Posted by: L. E. Barnes | August 11, 2010

Hero or Jerk?

Everyone who’s held a job has probably felt tempted to blurt out, as David Allan Coe said in his famous song, “Take this job and shove it! I ain’t workin’ here no more!”

Although he didn’t use Coe’s words, JetBlue attendant Steven Slater nonetheless made his intentions more than clear when he announced over a passenger plane’s PA system that he was quitting. (In fact, Coe’s lyrics are far cleaner than the language Slater used to express himself.) The long and the short of it is that Slater, following an altercation with an uncooperative passenger, decided he’d had enough of the flight attendant business and made a dramatic exit–activating the inflatable emergency escape ramp and then grabbing a couple of beers before sliding out–from the plane as it sat on the tarmac. He was later arrested for pulling this stunt, but has since been released. As the following video shows, some see the frustrated flight attendant as something of a hero.

I’ve worked as a telemarketer, I’ve held various office jobs (including customer service), and I’ve worked as a college English instructor. I’ve had to deal with plenty of rude customers as well as crabby, gossipping coworkers and some extremely hateful and immature college students. So I’ll admit that there have been multiple occasions when I felt like doing something along the lines of what Slater did (though I’ve never had access to an inflatable ramp or some cold beers for me to brandish). Yet I always refrained, largely because I didn’t want to shoot myself in the foot, so to speak, when it came to finding another job (I can just imagine trying to explain on a job application how my previous employment ended…). But I’ll also admit I’m just not gutsy enough to pull a “Steven Slater,” even though this incident has put him in the limelight and may open some doors for him. A young musician named Jonathan Mann has even penned a ballad celebrating Slater’s bravado. (Warning: the song uses the “f” word quite liberally.)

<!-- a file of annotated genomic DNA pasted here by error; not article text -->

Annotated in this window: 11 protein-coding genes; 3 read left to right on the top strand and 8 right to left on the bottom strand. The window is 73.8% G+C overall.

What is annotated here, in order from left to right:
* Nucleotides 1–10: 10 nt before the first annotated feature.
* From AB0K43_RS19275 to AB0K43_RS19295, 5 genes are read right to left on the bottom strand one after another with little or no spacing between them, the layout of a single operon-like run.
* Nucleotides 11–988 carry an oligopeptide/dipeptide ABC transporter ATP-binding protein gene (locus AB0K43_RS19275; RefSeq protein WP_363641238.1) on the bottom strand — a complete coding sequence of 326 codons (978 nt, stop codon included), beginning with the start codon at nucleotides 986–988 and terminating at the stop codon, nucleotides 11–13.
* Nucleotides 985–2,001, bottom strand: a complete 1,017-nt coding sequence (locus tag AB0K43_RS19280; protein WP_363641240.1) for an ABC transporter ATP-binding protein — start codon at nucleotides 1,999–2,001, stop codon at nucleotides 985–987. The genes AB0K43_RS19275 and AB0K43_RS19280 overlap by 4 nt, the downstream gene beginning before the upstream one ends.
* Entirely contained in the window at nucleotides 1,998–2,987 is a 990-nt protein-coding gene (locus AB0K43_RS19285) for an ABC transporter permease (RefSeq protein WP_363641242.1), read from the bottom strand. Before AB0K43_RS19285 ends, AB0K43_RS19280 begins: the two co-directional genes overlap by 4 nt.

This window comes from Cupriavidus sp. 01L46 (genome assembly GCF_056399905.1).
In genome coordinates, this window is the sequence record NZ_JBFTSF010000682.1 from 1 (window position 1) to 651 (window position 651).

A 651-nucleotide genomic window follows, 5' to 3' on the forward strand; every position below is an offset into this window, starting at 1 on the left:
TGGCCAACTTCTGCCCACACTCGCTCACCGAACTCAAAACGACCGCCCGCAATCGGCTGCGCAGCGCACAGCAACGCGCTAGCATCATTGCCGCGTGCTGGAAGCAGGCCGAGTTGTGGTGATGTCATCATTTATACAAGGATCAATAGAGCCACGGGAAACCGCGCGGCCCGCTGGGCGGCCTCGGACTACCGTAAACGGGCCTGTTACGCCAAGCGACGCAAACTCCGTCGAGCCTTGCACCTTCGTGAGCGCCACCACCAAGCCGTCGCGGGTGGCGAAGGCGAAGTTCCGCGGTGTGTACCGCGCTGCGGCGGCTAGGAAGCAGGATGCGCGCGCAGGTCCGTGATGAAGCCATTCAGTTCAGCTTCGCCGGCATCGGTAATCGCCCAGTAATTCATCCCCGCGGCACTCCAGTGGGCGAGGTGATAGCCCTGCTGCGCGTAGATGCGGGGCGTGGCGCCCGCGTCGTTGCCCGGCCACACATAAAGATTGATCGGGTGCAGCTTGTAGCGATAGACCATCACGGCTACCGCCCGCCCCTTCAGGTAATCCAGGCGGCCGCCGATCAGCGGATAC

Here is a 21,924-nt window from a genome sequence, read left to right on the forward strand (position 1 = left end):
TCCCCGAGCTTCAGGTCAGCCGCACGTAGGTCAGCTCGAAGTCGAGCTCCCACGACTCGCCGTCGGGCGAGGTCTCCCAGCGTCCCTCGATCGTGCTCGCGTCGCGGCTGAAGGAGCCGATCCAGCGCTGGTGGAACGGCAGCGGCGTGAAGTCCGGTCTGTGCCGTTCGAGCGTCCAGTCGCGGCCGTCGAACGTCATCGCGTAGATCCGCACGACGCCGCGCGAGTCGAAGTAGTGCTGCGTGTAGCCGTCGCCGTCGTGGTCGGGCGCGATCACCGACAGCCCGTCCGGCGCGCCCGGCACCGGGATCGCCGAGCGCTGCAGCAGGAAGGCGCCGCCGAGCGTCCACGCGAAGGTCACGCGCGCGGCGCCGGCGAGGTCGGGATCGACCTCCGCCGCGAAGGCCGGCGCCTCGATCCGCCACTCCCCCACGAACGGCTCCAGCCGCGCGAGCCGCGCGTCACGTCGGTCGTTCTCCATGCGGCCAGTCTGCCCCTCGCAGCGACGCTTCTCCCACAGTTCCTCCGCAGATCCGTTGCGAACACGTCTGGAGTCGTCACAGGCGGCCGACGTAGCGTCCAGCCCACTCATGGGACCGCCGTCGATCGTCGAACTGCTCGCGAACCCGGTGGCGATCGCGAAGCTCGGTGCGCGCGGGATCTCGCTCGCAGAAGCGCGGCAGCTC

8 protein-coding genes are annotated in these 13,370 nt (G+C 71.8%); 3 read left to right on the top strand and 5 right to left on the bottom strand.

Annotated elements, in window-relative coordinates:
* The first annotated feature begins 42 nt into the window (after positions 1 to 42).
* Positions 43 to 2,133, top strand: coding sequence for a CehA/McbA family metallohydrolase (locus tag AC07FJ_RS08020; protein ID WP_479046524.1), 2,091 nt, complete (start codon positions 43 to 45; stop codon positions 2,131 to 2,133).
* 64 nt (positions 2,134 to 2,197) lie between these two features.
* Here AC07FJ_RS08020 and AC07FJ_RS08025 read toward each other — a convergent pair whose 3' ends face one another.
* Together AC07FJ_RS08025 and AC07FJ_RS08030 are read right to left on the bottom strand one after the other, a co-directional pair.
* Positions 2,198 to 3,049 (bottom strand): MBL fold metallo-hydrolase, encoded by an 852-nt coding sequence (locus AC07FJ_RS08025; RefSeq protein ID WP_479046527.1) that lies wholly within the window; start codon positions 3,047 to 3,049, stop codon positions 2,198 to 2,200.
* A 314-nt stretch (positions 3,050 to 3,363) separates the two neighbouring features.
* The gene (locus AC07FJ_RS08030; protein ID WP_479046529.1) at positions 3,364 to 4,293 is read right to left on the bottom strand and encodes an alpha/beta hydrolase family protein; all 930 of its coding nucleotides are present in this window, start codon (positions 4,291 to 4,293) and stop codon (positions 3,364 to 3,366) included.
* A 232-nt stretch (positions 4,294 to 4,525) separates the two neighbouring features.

Of course, as a Christian, I keep in mind that I represent Christ and would never want to do anything to dishonor Him. In addition, I keep in mind the Golden Rule, and I don’t want to turn around and be a jerk to others, however tempted I am to lash out at them for being a jerk to me.

So, on the one hand I feel some sympathy for Steven Slater (heck, I almost feel like shaking his hand and giving him a big pat on the back), but I’m not sure I could–or should–emulate what he did.

Your thoughts?

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Responses

  1. Having worked as a cook, waitress and a clerk in a place called Almart (really, that was the name) I think every one would benefit from working somewhere that required you to be nice to customers. Food service, Walmart, wherever. Some place where you would be on the service end of “customer service”. Maybe as part of getting a high school diploma or a driver’s license. Then, maybe, you would not be the lady telling the flight attendant to “f” off. Cause that’s the person I really don’t want to be. Can you imagine listening to this and explaining to your friends that “oh, yeah, uh, that was me”.